Seven people were sent to the hospital with injuries after a BMW collided with a CTA bus on Damen Avenue near West Taylor Street in Chicago on Wednesday, January 15. Police suspect alcohol may have been a factor in the crash.
According to Chicago police, a black BMW X3 was speeding on Damen Avenue when it rear-ended a northbound CTA bus that was turning left onto Taylor Street at around 11:30 p.m. on Wednesday. The BMW then jumped over a median and started driving northbound before striking a pole and coming to a stop.
The bus had 13 passengers at the time of the crash. Five men and two women between the ages of 27 and 53 were injured and hospitalized following the crash. None of their injuries were considered serious.
This crash is currently being investigated by Area Central detectives, who believe the BMW driver may have been intoxicated. That driver’s name has not been released. Charges were pending as of Thursday.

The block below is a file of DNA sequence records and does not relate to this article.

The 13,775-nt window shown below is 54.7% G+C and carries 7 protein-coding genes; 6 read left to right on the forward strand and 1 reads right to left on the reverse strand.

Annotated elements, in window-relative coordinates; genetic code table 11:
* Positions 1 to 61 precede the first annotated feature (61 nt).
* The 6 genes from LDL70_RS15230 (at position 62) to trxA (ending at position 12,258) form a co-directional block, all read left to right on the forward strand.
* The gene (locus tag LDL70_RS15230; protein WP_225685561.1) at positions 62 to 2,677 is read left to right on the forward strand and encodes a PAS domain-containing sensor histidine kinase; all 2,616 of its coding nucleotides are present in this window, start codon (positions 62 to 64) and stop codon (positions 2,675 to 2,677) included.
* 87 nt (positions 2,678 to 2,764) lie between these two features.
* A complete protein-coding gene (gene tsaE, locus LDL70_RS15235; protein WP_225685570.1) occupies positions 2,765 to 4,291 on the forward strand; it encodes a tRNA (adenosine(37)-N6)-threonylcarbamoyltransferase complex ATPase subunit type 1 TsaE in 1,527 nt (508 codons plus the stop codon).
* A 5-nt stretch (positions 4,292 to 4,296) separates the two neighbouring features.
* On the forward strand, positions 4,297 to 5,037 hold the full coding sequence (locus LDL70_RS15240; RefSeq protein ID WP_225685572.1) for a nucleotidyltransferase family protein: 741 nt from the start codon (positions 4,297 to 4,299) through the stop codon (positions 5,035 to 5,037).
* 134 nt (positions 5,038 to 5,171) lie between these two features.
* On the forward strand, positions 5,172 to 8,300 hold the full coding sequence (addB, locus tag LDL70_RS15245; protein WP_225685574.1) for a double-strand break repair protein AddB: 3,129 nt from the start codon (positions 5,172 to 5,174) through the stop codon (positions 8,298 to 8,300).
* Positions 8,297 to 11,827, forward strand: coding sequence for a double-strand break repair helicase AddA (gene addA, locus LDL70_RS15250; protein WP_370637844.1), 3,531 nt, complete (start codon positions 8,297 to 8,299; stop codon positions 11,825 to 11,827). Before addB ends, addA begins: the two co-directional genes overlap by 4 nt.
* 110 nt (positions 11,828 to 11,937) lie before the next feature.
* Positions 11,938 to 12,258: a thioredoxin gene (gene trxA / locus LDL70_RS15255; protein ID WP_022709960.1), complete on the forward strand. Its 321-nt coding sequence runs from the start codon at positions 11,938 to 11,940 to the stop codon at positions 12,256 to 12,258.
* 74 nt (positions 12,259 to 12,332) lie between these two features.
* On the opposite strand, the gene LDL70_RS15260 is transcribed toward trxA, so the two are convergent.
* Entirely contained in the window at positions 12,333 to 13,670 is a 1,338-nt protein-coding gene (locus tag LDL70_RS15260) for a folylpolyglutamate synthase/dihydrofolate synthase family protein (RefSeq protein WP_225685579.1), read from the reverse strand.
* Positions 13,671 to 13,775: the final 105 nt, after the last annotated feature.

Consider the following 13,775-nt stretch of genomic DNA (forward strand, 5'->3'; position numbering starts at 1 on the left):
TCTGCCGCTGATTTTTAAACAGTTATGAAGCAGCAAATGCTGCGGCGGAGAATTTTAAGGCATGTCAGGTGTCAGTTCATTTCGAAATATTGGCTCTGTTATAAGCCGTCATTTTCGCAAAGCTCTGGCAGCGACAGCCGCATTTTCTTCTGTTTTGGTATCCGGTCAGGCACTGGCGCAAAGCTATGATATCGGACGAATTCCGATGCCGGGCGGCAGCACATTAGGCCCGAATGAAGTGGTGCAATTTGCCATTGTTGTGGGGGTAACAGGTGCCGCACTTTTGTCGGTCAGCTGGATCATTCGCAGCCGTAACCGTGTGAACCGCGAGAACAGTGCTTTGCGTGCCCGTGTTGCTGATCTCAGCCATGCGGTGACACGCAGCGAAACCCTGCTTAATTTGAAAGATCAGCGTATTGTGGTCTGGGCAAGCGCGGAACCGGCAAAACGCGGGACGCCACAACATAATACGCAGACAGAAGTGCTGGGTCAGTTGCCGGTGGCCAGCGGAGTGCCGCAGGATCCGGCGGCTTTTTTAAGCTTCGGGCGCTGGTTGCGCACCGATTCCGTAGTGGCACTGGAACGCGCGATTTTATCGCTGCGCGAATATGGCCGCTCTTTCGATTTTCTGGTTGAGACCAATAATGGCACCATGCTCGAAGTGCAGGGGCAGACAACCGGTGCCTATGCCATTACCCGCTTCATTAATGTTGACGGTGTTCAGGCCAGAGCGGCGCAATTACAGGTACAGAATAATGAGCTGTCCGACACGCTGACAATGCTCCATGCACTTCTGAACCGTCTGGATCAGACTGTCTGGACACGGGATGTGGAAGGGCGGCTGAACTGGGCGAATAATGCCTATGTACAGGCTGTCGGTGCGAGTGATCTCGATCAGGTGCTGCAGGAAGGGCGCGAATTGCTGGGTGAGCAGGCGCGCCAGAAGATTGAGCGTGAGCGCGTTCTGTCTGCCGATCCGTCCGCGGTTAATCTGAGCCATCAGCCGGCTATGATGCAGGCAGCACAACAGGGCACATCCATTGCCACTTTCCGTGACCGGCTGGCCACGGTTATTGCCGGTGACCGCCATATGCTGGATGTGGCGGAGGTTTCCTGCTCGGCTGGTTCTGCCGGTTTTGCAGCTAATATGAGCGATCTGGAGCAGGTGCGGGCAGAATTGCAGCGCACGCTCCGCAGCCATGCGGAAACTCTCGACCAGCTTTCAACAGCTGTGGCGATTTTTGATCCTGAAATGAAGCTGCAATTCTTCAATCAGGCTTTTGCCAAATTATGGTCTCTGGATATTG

Attorney Brian Kent represents people who have been rear ended by drunk drivers, helping them recover the full financial compensation they need for the damages they’ve suffered. Brian has a few thoughts to add on the legal rights of those who have been injured in crashes with drunk drivers in Illinois:
Drunk driving crashes often result in serious financial and personal difficulties for those injured. This is why it’s critical that people injured by drunk drivers are aware of their options for financial compensation. Drunk drivers can be sued in personal injury lawsuits in all 50 states. Additionally, Illinois and most other states have dram shop laws that allow these victims to sue alcohol vendors in some situations.
According to dram shop laws in Illinois, an alcohol vendor can be sued for providing alcohol to someone who causes an accident after consuming the alcohol that they were provided if their intoxication played a role in causing the injuries. Unlike many other states, there is no requirement that the person was already visibly intoxicated at the time they were served. Simply provided alcohol that causes intoxication leading to a crash is enough to provide grounds for a dram shop lawsuit in Illinois.